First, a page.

You have to lead the way in what type of culture you are trying to create. So whatever God is telling you to do, you have to lead it, and live it. If you don’t they won’t.
The problem I see quite often in churches is we try to replicate “what” others are doing without understanding “why” they do it. That comes across as inauthentic. If it doesn’t fit your personality I promise you people will see it as manufactured. But when they understand the “why” it will answer the “what.”
Bottom line is: The heart in which something is created is the heart in which it impacts people. You have to believe in the culture you are trying to create. This is way too important to delegate. It’s not your Worship Pastor’s Job. Young hip student guy or XP. It’s your job.
Once you discover what you want your organization to look like, you have to do everything in your power to keep it in front of your people.
PBM: What are some ways that you do that?
Pastor Daniel: We use sermons, signage, statements, and swag. It is also good to use pictures, your social media, special emails, and video stories. (These platforms should not be used for information, but inspiration and motivation. So, share life transformation.) It must be done in every setting and at every stage and age.
PBM: Those are great ways to keep the culture fluid and in front of the people.
Pastor Daniel: Motivation comes from appreciation so reward staff and volunteers who are modeling the culture. What gets rewarded gets repeated. Make the celebration of your culture a part of every team meeting, one-on-one conversation, and every lesson. See every conversation and decision through the lens of your cultural values. Because every decision and conversation you have is going to reinforce the culture or detract from it.
PBM: What’s the phrase that pays when it comes to building a strong culture?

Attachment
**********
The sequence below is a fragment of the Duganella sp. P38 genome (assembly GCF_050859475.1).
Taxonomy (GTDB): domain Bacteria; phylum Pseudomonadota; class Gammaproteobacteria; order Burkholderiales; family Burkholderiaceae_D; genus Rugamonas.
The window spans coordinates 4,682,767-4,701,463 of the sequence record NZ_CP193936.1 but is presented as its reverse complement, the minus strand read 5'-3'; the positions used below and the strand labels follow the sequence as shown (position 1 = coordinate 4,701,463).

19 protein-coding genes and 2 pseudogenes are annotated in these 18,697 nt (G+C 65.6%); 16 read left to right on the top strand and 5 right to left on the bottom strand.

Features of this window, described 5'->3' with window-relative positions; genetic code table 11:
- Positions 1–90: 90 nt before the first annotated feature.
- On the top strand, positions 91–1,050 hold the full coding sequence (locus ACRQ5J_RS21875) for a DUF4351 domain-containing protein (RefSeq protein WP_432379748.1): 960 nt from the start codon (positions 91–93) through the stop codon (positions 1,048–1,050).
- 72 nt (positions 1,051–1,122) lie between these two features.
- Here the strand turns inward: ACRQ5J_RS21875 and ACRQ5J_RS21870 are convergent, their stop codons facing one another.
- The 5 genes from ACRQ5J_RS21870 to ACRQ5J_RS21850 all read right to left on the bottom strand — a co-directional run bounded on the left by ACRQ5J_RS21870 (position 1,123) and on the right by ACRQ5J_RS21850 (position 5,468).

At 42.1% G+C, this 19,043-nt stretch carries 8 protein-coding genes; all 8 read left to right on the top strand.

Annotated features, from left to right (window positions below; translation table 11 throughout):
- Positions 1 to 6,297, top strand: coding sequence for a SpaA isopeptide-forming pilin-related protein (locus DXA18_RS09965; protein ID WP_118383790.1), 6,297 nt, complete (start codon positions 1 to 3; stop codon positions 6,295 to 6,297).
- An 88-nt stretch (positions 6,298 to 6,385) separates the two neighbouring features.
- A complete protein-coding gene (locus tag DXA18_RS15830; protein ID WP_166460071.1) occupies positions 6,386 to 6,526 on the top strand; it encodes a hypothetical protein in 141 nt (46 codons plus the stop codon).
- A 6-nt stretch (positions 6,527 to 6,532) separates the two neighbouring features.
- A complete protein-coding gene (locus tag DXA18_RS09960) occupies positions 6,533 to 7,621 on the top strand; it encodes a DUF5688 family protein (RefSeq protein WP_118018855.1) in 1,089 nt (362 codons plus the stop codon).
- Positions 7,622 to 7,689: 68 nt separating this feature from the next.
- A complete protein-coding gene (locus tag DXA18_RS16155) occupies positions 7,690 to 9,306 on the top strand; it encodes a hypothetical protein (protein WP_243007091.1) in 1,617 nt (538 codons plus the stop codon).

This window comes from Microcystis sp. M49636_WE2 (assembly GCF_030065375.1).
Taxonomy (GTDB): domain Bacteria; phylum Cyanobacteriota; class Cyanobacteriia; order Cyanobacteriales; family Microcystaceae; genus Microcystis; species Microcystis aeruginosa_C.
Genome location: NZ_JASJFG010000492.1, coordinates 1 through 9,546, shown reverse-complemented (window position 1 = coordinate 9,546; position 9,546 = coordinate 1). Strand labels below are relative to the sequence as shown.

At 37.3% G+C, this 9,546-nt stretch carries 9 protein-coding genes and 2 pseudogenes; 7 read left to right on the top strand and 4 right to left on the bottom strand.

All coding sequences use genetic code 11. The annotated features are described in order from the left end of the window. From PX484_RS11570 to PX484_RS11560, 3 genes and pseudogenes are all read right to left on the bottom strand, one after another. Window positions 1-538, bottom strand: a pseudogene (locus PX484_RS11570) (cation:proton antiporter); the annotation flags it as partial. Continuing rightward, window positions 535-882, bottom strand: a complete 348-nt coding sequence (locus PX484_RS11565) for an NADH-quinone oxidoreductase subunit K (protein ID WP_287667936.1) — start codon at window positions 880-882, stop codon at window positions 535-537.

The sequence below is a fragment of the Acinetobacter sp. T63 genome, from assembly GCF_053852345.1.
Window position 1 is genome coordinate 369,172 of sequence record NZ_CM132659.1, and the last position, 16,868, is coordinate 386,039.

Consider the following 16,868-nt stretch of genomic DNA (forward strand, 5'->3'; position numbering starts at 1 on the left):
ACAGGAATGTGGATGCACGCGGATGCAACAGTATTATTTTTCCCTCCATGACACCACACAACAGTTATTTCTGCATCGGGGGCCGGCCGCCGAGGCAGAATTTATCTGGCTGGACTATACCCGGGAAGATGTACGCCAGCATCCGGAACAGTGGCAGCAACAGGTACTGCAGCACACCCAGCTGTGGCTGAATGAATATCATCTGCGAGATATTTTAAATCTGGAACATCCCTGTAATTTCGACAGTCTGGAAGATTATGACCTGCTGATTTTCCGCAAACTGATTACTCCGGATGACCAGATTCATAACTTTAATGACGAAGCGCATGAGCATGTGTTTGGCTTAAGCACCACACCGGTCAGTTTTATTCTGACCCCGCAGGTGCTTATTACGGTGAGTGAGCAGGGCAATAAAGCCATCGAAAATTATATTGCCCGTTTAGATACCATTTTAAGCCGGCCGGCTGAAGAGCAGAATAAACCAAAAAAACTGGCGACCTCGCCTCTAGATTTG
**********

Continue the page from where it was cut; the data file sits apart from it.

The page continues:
Pastor Daniel: THANKS FOR HELPING US _______
I love this little phrase because it does two things. First, it expresses gratitude, second, it reminds people of the vision and values. I might say “Thanks for helping us celebrate Jesus” or “Thanks for helping people win.” What you’re doing is connecting the dots. You’re helping your team members realize that they are directly helping a vision that’s bigger than you and bigger than them. Go back to your vision, again and again, and let people see how they’re accomplishing it.
PBM: How do you hire the culture you want to create?
Pastor Daniel: Nothing will add or take away from your culture faster than the people you hire. Most Churches hire based on two criteria: Character and Competency. That’s awesome, but that fails to take into account cultural fit. The staff is the one that carries out the culture. That is why you cannot afford to compromise. No matter how bad a staff member is, they will gain a following and it will cost you.
You get what you create, you keep what you tolerate, and it’s way too important to delegate. As a leader or culture creator, you have to be the CRO- Chief Reminding Officer. You have to speak it/repeat it, write it/repeat it, model it/
PBM: What are some of the ways you propose doing this?